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Day Twenty: Audience

High Commander Otaiu, keeper of the Riverwalls and one of only three living beings permitted to carry a weapon anywhere in the Imperial Keep, stood in front of the great steel and gold door of the Emperor’s chambers and took a deep breath. He was a soldier. A warrior. A High Commander. High Commanders did not get nervous. High Commanders did not need a pause to collect themselves.

Then again, most High Commanders didn’t have to tell their Emperor that his realm was falling apart. He passed the thick vellum envelope from one hand to another and back again.

Otaiu nodded to one of the doorkeepers, a woman, like all of the Emperor’s inner circle of servants and advisers. In another realm, this might have been the subject of humor or derision. Here, there was nothing but respect. Or, failing that, having one’s tongue cut out.

The doors slid open noiselessly, revealing a vast room that looked totally unlike the sterile metal and concrete palace that had been built in the formerly rich and diverse heart of the city of Quijaj. The palace was spotlessly white, outside and in. From afar, travelers could see it shining in the sunlight from as far as the Raniet outpost, a full hour away by even the best wind-gliders. Even on cloudy days, it hurt to look at the palace, and most of the citizens of Quijaj learned to put it out of their minds.

The inside was just as featureless. An invading force could wander the rest of their lives without finding anything but the rooms they had just left. Without the Spriteguides, it was impossible to go anywhere. Once you found where you were going, the featurelessness continued. Administrative offices were stark and clean-lined. Residences for visitors were utterly unadorned. It was as though no one in the palace was allowed a distraction from either their duty or their thoughts. What purpose this served, only the imperial architect know, and he – according to the best traditions – had been quietly assassinated within hours of the palace’s completion.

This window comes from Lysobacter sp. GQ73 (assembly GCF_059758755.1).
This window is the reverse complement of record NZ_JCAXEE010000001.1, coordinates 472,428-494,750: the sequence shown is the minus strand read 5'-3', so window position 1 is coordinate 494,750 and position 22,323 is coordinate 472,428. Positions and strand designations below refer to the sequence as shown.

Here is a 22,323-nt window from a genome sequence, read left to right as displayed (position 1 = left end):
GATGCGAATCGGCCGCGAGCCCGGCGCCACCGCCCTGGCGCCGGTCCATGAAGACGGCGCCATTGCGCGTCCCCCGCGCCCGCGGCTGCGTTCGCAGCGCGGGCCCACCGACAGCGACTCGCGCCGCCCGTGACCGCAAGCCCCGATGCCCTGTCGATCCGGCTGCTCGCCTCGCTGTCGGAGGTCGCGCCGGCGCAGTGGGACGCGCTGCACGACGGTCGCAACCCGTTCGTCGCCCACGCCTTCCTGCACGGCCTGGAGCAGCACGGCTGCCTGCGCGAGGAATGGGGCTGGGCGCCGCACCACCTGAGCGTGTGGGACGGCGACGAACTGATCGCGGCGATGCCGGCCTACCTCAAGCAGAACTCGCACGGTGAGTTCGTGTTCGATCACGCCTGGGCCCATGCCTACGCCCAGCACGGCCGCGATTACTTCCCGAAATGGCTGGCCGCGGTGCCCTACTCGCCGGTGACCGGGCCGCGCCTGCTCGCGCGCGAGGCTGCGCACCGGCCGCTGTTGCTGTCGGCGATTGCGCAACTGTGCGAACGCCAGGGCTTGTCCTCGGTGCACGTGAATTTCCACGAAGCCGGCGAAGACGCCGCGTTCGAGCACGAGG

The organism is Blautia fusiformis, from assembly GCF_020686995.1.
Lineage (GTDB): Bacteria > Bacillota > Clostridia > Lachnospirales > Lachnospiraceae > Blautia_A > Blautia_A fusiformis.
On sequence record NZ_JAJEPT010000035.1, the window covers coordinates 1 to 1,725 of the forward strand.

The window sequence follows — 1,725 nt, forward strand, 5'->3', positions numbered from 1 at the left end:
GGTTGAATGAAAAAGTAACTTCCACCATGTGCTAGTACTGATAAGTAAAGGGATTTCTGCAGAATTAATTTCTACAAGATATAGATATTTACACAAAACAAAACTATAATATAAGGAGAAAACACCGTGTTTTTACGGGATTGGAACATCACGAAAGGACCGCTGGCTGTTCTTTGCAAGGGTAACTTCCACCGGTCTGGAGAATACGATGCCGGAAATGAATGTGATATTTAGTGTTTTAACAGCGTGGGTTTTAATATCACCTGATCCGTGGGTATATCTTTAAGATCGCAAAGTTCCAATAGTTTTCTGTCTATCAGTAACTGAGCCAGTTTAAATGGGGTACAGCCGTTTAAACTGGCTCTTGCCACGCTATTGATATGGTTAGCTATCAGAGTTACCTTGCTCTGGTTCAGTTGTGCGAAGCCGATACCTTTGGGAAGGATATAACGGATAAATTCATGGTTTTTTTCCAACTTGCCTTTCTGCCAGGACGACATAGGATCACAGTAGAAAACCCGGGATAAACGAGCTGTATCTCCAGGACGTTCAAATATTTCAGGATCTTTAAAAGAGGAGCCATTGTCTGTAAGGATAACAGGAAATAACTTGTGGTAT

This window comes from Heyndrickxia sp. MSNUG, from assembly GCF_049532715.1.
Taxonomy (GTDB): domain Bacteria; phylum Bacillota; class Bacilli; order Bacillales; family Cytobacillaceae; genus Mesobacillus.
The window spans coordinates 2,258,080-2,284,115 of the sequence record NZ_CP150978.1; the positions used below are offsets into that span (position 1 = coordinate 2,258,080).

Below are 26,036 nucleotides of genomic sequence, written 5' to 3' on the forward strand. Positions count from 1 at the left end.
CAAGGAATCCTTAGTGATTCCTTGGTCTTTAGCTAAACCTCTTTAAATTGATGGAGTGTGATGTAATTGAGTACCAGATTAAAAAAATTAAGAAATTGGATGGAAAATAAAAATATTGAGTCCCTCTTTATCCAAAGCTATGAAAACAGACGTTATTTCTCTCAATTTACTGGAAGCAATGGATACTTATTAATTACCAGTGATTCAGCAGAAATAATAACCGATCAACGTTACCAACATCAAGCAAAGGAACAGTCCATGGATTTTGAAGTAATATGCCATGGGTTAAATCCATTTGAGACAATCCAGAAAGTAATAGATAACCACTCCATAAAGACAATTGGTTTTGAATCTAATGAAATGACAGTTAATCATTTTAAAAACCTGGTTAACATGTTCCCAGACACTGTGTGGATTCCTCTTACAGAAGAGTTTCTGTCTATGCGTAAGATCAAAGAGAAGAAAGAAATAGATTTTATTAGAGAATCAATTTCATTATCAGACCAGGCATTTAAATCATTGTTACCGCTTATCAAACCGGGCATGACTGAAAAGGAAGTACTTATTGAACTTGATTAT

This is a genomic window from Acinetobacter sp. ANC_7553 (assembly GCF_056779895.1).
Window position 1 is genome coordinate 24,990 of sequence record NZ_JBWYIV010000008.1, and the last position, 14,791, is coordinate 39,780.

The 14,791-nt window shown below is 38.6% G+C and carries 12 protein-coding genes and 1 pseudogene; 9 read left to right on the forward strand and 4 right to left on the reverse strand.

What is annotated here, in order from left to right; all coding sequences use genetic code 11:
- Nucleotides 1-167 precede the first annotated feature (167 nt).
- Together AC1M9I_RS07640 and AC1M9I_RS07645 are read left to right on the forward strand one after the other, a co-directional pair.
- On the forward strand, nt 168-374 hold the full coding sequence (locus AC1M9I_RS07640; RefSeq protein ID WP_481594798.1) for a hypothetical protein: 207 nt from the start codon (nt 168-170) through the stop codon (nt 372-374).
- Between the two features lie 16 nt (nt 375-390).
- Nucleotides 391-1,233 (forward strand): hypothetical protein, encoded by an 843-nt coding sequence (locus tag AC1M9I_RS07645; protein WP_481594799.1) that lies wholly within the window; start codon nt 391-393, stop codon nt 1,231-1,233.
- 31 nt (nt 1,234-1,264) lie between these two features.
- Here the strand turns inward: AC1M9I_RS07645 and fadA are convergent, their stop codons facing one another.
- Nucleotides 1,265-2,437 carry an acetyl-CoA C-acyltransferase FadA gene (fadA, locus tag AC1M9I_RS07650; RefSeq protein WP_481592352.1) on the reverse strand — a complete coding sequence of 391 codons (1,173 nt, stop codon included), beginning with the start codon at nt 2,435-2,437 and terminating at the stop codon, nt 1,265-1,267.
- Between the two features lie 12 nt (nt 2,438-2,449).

So, walking into the throne room required a moment of adjustment for even someone like High Commander Otaiu. Lush greenery was spread about the room, crawling up the walls and overflowing deep red earthenware pots. The walls were covered in mosaics of uncountable colors, depicting geometric impossibilities that could draw you in and entrance you if you were not careful. The floors were a deep, golden brown. Hardwood. And not just any hardwood – the wood from the Fess trees of the Emperor’s birthland. A tiny grove on the other side of the world, and it was razed just to make a floor.

Water ran from fountains that were hidden by drooping vines, and tiny, bright birds flew among the treetops, high in the ceiling where sunlight streamed in. The throne room was like nowhere else in the world.

The guard on this side of the door cleared her throat. Otaiu hadn’t realized he had stopped, and was staring. He nodded to her, but she simply kept her eyes on him, and her hand on the stingstick at her side. Otaiu stepped forward, eyes down, concentrating on the deep and resonant thump of his bootheels against the brightly polished floor.

When the wood gave way to a circle of pale blue marble, Otaiu dropped to one knee, his fingertips right at the edge. He laid the envelope down next to his hands. “I have come, Highness, as you have commanded.”

The voice of the Emperor was all most people knew of him. It was high and reedy, with a nasalness that made him sound perpetually worried. To speak these words, especially in the throne room, would invite instant death, but Otaiu had no problem thinking that the Emperor sounded like a petulant teenager.

Which, for all Otaiu knew, could have been true. He knew that people are born, and people die. He had helped many along that path himself. Officially, however, the Emperor was not truly a man. He had, therefore, never been born, and never died, and there was no evidence to prove otherwise.

“And we’re most grateful to have you, High Commander,” the Emperor said. “We are grateful that you were able to come on such short notice.”

“It is my honor and pleasure to serve, Highness,” Otaiu said. He smelled something from the Emperor’s direction. The smell of mint and good soap. “If it pleases the Emperor, I would like to give him the news he requested.”